The end of last week was a whirlwind of activity, concluding with nationwide protests by hundreds of thousands of Americans, mostly our young people enraged by decades of political inaction on the issues of gun control, gathering Saturday afternoon at the National Mall in Washington, D.C.
These young voices were heard in large groups in cities and towns throughout our country as well as here in Vermont, all with a singular message to elected officials like me: “Enough.” Enough of this country’s relentless toll of gun deaths.
Friday evening, in a lengthy session, the Vermont House voted “yes” to real changes to the state’s gun laws, including expanding federal background checks on all sales of firearms, banning bump stocks, setting a 10-round magazine limit, and increasing the age to purchase firearms to 21. The Senate passed a pared-down version of this bill, S.55, before our town meeting break. The Senate version of the bill contained the provisions for wider use of background checks and raising the age to buy a firearm in the state.
The bill, as passed by the House, will now be sent back to the Senate to see if it will concur with the changes. If not, a conference committee would be established with representation from both bodies.
I believe S.55 is part of the solution, but we also need to find more ways to help our kids take care of each other, and to reach out to those who feel left out and unable to express what concerns them. Alternatives to expulsions for students failing either academically or emotionally must be discussed as well. Improvements to safety inside and outside of our public school buildings are also imperative.
To this end, the Vermont House will be considering H.923, the capital construction and state bonding bill, this week that contains a $5 million appropriation to help our schools meet important safety needs.
Friday evening, the Vermont House also approved the fiscal year 2019 state budget (H.924) on a vote of 122 to 10. The budget makes critical investments to assist and protect vulnerable Vermonters, places significant funds in the state rainy day fund, and makes investments that will save the state tens of millions of dollars in future years.
The House Appropriations Committee kept its focus on and commitment to positively impact the financial health of the state by creating a balanced budget that continues its reliance on performance measures for accountability and desired outcomes, ensuring Vermonters’ dollars are well spent, and by building a budget that uses one-time dollars for one-time expenditures, avoiding deficits in future budgets.
The committee worked to fully restore the tuition loan repayment program for primary care workers, to increase funding for home health services, and invest $14 million over four years in mental health care with a new Substance Abuse Disorder Response Fund. The committee managed to do all that while keeping overall growth below 1.2 percent.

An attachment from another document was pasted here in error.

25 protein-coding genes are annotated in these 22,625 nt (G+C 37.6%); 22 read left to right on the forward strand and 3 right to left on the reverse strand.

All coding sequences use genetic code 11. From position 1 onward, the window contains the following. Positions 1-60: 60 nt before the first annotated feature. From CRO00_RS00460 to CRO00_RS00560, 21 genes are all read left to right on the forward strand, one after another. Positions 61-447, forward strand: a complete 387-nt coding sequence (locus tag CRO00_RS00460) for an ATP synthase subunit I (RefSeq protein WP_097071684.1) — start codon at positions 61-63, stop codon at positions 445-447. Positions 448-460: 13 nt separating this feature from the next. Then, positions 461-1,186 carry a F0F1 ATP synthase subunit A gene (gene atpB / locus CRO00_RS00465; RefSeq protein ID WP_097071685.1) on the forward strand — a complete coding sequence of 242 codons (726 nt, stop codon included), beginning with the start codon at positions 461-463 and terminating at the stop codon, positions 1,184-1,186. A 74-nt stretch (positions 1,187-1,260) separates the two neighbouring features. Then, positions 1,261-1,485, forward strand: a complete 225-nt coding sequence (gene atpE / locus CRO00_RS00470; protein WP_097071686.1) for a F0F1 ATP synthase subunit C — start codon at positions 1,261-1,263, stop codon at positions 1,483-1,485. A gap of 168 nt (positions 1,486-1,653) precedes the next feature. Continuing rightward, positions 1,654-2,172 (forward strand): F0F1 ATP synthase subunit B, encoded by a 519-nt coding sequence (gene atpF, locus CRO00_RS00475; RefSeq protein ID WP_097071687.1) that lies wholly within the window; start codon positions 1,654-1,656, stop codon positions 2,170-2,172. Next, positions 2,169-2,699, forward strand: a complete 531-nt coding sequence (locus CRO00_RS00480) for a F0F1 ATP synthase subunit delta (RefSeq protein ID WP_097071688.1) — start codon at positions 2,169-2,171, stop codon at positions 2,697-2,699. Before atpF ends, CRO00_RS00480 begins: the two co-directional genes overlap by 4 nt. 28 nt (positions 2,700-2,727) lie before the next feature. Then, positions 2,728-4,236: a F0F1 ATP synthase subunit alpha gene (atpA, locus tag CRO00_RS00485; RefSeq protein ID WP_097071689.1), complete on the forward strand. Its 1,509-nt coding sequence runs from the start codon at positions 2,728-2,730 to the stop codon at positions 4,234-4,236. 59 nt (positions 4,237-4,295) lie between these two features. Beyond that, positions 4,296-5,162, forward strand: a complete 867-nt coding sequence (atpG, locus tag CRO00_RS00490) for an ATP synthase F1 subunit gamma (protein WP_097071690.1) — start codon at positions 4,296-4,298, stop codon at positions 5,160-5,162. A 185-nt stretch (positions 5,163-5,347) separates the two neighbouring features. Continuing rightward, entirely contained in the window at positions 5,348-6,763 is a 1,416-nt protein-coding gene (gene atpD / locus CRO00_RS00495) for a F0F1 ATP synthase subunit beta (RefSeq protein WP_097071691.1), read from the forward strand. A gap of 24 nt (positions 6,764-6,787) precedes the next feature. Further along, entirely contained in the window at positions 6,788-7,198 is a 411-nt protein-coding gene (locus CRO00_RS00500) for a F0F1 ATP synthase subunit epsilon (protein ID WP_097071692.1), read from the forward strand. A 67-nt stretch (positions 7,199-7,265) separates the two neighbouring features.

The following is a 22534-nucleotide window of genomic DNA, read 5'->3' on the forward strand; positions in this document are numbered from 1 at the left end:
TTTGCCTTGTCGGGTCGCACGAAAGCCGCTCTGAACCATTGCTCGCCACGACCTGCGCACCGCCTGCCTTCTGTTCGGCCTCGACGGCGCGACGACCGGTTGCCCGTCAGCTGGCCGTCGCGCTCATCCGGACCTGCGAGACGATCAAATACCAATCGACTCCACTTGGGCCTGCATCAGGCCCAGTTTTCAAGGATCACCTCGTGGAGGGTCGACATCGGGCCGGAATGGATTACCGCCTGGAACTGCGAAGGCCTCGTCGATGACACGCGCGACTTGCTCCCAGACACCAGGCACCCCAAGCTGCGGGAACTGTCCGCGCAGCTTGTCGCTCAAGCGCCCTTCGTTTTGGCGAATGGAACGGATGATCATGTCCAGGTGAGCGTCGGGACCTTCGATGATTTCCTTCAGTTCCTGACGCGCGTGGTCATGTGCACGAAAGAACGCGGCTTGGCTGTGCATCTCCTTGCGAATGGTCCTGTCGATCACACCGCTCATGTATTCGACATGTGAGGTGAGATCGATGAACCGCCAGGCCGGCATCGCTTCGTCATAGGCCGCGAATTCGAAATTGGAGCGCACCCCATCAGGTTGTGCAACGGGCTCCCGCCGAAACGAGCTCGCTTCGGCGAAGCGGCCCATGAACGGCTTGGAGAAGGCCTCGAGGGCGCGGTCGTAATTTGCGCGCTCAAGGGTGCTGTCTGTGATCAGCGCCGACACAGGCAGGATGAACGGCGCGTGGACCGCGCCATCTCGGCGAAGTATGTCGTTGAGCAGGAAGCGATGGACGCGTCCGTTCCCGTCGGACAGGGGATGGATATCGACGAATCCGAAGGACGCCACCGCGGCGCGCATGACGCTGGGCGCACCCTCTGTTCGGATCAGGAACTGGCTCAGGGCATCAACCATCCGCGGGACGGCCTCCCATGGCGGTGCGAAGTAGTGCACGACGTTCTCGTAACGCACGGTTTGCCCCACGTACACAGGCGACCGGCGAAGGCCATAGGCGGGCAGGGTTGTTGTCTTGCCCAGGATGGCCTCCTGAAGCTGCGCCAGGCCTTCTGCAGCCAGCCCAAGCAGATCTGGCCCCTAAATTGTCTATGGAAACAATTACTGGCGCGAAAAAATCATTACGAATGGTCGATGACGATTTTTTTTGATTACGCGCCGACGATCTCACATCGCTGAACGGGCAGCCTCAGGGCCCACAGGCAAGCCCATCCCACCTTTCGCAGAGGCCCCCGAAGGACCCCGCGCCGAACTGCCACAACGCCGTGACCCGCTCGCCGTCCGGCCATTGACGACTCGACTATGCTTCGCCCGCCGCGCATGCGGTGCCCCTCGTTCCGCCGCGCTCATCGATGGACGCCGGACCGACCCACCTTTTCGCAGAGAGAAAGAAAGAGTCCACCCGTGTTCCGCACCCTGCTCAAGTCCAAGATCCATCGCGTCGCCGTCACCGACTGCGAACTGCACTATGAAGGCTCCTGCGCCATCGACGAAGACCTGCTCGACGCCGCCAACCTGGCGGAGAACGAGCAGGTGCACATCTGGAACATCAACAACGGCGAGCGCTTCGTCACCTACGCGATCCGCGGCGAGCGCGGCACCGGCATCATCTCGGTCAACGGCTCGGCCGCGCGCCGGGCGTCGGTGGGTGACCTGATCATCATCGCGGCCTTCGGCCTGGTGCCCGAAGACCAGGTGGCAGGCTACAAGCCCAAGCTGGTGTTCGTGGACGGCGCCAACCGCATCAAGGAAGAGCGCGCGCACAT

The Vermont House also passed an education finance reform bill this past week that provides for a comprehensive restructuring of the Education Fund, updates the Vermont personal income tax code to streamline it with the federal changes, and eliminates taxable Social Security benefits for low- and middle-income Vermonters, while preserving funding for Vermont’s public school system.
Over the past couple of summers, I have knocked on doors throughout Shelburne and St. George and heard over and over again that property taxes are too high and that our system of paying for our schools is too confusing, so we are unsure how our local voting impacts the school budget. This finance reform bill addresses these issues by reducing reliance on property taxes and moving instead to a more direct reliance on income, which is a better reflection of ability to pay, and which will lower the average homestead property tax rate by 10 percent, hoping to make it easier for people at all income ranges to live in Vermont. The plan also improves transparency and accountability of education funding for Vermonters and begins to connect voters to the decisions they make when voting.
House Speaker Mitzi Johnson said, “In reducing all residential property taxes and more closely tying school budgets with property taxes, we’ve reduced property tax burdens and provided comprehensive cost containment.
“It’s a win-win for Vermonters that we’ve coupled these property and income tax updates with a plan to further protect Vermonters from a tax increase due to the new federal tax code.”
This plan makes numerous changes, including expanding the earned-income tax credit, further helping bridge the income gap to help families move beyond poverty. This bill is a positive step in the direction of lowering property taxes while realigning education spending with local decision-making.
All of these bills are important and complex. As I learn about them, I also rely on comments, suggestions and viewpoints from all of my constituents. Please continue to be in touch. The best way to contact me is by email at firstname.lastname@example.org. Rep. Webb and I are also available to meet by appointment either in town on Saturdays and Mondays or in Montpelier Tuesdays through Fridays. My cellphone number is 233-2120.
Remember, if you want more information, each legislative committee has a home page. This is a great tool for the public to follow our work and issues of interest, and content is updated daily. The page includes committee agendas, bills in the committee, witness testimony, reports and much more. Visit the legislative page at leg.state.vt.us.
Rep. Jessica Brumsted, a Democrat, represents Shelburne and St. George in the Vermont House of Representatives.